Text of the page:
Patients who have megaloblastosis as a result of HIV infection or myelodysplastic syndromes usually have signs of these disorders.

Children with inborn errors associated with folate and cobalamin deficiencies may have signs of these hereditary disorders .

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Contributor Information and Disclosures
Author

Paul Schick, MD Emeritus Professor, Department of Internal Medicine, Jefferson Medical College of Thomas Jefferson University; Research Professor, Department of Internal Medicine, Drexel University College of Medicine; Adjunct Professor of Medicine, Lankenau Hospital

Paul Schick, MD is a member of the following medical societies: American College of Physicians, American Society of Hematology

Disclosure: Nothing to disclose.

Specialty Editor Board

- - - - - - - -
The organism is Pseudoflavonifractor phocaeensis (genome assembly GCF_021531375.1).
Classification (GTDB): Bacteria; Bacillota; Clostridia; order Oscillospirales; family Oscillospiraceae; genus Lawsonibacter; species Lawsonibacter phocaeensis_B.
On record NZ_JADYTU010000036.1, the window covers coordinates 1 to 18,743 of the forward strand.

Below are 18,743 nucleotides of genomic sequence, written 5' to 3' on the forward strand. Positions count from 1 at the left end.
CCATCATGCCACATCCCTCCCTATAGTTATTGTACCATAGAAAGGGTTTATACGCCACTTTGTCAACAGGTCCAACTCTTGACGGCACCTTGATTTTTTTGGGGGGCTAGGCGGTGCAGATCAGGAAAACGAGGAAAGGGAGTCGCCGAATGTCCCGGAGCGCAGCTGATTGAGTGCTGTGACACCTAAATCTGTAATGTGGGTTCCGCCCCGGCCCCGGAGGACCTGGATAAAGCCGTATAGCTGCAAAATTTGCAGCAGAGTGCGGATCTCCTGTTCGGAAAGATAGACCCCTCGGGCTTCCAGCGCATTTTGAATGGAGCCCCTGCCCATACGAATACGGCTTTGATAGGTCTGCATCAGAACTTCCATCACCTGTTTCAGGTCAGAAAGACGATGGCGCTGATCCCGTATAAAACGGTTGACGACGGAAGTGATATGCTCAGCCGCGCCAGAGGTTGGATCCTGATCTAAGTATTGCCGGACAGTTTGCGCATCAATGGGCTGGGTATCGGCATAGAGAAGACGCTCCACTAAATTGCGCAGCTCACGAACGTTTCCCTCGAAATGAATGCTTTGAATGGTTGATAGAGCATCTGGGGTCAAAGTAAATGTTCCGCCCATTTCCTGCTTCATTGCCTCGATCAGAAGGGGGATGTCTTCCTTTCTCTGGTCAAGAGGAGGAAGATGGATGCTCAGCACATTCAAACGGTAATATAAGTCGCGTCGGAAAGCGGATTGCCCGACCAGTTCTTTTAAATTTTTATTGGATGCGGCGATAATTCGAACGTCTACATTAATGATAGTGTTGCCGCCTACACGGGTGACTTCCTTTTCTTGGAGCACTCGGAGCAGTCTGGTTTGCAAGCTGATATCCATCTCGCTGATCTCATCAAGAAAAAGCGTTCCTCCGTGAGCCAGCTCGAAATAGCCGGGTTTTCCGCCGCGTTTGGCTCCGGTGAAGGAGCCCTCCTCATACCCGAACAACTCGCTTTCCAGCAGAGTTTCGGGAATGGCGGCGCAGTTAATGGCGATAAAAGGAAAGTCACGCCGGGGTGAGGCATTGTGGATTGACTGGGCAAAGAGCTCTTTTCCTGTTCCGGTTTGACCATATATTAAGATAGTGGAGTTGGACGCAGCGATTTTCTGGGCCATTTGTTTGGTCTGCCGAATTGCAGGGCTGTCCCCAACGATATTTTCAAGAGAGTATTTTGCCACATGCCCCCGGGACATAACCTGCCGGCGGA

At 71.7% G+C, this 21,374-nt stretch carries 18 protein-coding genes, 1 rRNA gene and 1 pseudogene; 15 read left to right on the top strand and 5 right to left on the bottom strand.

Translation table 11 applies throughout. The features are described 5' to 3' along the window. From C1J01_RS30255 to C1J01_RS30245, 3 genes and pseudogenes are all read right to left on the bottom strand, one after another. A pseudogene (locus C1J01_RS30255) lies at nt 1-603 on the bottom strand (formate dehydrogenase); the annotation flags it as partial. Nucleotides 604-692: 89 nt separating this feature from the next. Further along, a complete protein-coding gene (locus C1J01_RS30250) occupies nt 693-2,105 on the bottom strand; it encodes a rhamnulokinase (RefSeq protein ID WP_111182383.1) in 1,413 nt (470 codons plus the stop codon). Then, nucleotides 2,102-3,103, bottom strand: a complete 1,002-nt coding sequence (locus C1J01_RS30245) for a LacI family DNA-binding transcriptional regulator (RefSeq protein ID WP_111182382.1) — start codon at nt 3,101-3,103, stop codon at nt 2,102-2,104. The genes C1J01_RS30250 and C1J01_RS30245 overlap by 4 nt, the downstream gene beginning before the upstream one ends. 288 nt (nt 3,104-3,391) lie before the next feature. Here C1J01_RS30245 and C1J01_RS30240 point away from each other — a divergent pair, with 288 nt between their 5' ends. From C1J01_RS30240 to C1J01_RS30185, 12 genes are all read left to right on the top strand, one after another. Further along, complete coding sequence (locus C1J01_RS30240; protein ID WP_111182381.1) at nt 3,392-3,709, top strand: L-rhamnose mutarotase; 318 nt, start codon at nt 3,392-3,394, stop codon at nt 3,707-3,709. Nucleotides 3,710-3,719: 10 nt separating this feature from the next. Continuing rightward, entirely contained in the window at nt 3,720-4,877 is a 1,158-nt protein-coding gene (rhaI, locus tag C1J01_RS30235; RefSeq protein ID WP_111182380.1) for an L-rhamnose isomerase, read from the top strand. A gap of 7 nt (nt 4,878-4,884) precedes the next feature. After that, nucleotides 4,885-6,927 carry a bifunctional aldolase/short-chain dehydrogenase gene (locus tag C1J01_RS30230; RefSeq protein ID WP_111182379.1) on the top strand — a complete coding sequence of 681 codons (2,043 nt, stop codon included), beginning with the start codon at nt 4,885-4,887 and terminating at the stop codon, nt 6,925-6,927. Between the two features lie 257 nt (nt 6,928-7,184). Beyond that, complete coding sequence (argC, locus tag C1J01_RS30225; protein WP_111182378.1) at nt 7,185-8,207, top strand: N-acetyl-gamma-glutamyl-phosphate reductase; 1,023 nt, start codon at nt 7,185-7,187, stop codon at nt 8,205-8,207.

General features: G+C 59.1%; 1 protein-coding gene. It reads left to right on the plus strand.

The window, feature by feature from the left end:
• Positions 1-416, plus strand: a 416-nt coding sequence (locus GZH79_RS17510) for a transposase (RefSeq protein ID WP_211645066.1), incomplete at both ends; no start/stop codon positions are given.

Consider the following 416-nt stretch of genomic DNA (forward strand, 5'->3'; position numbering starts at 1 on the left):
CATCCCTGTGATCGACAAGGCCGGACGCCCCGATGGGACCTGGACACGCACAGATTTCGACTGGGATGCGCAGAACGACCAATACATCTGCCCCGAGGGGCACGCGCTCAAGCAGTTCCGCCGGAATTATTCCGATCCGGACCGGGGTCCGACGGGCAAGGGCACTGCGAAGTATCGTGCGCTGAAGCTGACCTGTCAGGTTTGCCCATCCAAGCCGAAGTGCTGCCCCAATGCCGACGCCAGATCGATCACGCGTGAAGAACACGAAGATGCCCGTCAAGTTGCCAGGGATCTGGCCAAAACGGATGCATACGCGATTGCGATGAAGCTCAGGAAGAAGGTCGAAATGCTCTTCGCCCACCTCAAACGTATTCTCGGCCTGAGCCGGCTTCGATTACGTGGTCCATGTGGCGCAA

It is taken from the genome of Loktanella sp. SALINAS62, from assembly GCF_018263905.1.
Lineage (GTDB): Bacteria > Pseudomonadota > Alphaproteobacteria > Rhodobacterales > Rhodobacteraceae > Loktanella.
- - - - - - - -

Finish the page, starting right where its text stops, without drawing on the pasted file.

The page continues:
Francisco Talavera, PharmD, PhD Adjunct Assistant Professor, University of Nebraska Medical Center College of Pharmacy; Editor-in-Chief, Medscape Drug Reference

Disclosure: Received salary from Medscape for employment. for: Medscape.

Ronald A Sacher, MB, BCh, FRCPC, DTM&H Professor, Internal Medicine and Pathology, Director, Hoxworth Blood Center, University of Cincinnati Academic Health Center

Ronald A Sacher, MB, BCh, FRCPC, DTM&H is a member of the following medical societies: American Association for the Advancement of Science, American Association of Blood Banks, American Society for Clinical Pathology, American Society of Hematology, College of American Pathologists, International Society on Thrombosis and Haemostasis, Royal College of Physicians and Surgeons of Canada, American Clinical and Climatological Association, International Society of Blood Transfusion